Washington, DC, Aug. 20, 2019 — The Mount Rushmore State will suffer devastating impacts if Trump’s plans to roll back Clean Water Act protections come to fruition, according to an eco-profile posted today by Public Employees for Environmental Responsibility (PEER). The overwhelming majority of South Dakota’s streams and wetlands will lose federal Clean Water Act coverage under Trump’s proposal to slash the scope of Waters of the United States (WOTUS).
South Dakota is uniquely vulnerable to Trump’s plan because 92% of its wetlands are temporary and seasonal pools known as prairie potholes. In addition, 86% of its streams are ephemeral or intermittent. Trump’s plan would allow all the prairie potholes and ephemeral streams to be drained or filled. PEER’s analysis examines the major upshots of these losses, including –
- The loss of groundwater recharge from these wetlands will greatly diminish the quantity and quality of South Dakota’s drinking water which is drawn largely from groundwater;
- The state’s flood capacity will also be significantly compromised since prairie potholes enable floodwaters to drain into the ground slowly, absorbing overflows and decreasing the severity of downstream flooding; and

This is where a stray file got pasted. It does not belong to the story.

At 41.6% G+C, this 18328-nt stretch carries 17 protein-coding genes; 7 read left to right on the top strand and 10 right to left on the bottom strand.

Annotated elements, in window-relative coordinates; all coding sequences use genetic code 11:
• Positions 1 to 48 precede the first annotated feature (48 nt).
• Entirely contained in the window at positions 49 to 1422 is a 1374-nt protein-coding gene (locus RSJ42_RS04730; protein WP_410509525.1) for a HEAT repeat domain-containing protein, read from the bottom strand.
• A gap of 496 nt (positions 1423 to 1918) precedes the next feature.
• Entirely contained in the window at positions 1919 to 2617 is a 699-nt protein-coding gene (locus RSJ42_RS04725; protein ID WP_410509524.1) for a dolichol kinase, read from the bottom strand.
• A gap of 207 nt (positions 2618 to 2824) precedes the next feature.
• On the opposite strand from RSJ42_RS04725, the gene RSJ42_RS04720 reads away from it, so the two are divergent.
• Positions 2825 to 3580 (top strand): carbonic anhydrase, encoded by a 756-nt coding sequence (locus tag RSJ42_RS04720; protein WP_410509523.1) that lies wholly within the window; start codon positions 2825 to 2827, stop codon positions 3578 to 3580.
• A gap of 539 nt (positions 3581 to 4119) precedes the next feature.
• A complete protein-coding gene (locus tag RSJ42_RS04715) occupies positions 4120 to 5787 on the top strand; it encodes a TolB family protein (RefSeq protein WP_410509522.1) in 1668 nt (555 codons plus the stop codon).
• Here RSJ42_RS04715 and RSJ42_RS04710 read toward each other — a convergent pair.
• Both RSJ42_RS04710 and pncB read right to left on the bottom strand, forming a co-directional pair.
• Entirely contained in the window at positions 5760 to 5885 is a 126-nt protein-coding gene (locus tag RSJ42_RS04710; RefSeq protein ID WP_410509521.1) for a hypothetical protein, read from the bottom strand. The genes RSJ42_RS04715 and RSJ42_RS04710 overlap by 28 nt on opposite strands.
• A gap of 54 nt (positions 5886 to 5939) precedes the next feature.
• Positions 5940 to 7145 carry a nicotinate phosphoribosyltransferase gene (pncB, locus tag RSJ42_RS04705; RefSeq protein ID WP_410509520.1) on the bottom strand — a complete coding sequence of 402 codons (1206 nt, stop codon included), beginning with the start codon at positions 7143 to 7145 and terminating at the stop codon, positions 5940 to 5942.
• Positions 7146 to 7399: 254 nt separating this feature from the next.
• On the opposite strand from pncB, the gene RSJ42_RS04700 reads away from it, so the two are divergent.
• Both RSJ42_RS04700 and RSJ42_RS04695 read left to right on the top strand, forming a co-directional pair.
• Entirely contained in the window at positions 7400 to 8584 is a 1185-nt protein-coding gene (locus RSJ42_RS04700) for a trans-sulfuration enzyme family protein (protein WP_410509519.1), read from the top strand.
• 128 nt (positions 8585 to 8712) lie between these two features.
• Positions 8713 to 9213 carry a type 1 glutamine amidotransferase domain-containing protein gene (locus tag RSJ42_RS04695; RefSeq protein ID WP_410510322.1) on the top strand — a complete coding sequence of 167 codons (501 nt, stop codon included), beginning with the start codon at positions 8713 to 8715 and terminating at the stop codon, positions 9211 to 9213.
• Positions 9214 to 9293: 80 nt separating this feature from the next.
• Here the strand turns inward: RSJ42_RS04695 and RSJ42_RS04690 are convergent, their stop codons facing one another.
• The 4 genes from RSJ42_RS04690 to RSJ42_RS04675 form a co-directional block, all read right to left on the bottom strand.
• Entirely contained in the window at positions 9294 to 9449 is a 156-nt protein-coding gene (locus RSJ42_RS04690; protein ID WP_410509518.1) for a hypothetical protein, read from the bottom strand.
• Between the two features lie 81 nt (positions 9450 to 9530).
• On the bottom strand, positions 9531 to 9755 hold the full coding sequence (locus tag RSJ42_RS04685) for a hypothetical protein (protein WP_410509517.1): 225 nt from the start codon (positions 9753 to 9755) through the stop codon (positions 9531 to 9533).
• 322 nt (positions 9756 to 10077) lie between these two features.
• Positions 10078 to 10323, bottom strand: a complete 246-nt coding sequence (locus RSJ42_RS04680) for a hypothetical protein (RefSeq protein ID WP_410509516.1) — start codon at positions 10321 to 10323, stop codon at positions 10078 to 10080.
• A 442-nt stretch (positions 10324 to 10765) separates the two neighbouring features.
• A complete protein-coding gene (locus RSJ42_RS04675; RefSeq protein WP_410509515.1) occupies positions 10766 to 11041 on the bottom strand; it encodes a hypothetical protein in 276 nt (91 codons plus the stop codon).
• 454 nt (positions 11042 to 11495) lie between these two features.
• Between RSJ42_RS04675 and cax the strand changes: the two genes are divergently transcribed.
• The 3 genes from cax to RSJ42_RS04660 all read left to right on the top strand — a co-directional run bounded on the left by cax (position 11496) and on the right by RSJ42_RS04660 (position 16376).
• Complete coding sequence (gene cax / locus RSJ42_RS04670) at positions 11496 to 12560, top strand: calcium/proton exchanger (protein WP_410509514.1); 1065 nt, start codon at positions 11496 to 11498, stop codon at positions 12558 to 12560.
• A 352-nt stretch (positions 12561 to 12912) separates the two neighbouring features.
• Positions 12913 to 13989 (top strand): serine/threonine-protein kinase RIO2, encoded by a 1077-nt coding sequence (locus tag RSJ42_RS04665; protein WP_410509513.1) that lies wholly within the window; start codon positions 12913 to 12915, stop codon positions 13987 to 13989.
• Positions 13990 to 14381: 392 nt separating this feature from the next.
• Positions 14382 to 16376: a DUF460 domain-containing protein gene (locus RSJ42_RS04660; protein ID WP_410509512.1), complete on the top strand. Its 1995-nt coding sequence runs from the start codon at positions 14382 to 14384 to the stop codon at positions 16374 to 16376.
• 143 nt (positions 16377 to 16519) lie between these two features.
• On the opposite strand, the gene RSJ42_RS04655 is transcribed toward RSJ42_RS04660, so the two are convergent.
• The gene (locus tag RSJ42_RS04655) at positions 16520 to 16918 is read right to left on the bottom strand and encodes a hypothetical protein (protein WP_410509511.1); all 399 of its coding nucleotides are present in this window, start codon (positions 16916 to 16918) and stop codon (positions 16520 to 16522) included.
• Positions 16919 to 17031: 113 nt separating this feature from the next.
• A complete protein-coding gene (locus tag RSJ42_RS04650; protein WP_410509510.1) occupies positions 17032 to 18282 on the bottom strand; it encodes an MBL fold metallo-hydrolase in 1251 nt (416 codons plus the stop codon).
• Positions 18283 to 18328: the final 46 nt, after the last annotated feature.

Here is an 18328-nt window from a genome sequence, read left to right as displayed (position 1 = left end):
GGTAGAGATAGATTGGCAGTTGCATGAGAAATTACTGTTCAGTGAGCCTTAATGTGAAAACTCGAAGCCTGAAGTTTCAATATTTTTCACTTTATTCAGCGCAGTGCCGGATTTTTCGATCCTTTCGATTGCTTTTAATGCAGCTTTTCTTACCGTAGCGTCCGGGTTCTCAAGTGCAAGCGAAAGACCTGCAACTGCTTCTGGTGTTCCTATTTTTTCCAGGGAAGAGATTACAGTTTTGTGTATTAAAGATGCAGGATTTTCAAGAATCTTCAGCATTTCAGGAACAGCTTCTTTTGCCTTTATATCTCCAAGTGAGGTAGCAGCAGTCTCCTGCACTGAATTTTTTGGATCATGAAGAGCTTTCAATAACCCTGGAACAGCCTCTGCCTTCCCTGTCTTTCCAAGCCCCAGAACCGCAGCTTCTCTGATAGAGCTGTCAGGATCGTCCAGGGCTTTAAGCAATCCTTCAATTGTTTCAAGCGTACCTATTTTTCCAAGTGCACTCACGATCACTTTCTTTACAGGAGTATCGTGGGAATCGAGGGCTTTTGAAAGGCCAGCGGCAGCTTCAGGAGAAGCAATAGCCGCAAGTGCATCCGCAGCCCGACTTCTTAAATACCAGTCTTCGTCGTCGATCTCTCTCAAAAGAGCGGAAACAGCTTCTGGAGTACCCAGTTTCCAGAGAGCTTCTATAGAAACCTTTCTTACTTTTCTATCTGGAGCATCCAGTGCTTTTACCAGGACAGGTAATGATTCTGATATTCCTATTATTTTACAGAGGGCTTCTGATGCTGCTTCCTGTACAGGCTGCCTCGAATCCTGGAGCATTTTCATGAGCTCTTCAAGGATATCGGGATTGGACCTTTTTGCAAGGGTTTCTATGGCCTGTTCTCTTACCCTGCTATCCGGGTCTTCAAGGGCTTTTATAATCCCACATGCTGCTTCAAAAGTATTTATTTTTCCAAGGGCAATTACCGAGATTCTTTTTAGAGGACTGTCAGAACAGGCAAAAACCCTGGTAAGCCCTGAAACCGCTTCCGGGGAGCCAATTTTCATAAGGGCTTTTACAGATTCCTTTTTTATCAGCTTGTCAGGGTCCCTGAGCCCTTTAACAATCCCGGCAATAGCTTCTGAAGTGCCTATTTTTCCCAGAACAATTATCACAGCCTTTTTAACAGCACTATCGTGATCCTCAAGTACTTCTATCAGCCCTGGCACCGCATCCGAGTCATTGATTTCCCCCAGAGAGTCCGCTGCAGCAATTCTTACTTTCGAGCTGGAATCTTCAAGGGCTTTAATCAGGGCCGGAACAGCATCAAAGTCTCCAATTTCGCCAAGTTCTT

- More than half of North America’s migratory waterfowl rely on these potholes for breeding and feeding.
“Trump’s clean water retreat represents a major threat to both South Dakota’s public health and safety in addition to being an ecological disaster,” stated PEER Science Policy director Kyla Bennett, a scientist and attorney formerly with the U.S. Environmental Protection Agency (EPA), noting that these effects are documented by government research now being sidelined. “Like many Trump initiatives, his WOTUS rewrite represents a headlong plunge into dystopia.”
The implications for South Dakota are compounded by its eroding wetland base. Agriculture and development have already destroyed roughly half of prairie pothole habitat, and some areas have lost as much as 90%. Continuing wetland loss in the prairie pothole region is estimated to average approximately 13,000 acres per year.
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“South Dakota is already approaching an environmental tipping point and the Trump plan would, we fear, push it over the edge into a severely degraded future,” added Bennett, pointing out that the new EPA leaders have directed that benefits of preserving wetlands and peripheral streams have been stricken from official analyses. “Now is the time for South Dakota to take stock of nature’s gifts before they are taken away.”
PEER is producing a series of profiles on what the Trump WOTUS plans will mean in different states and regions.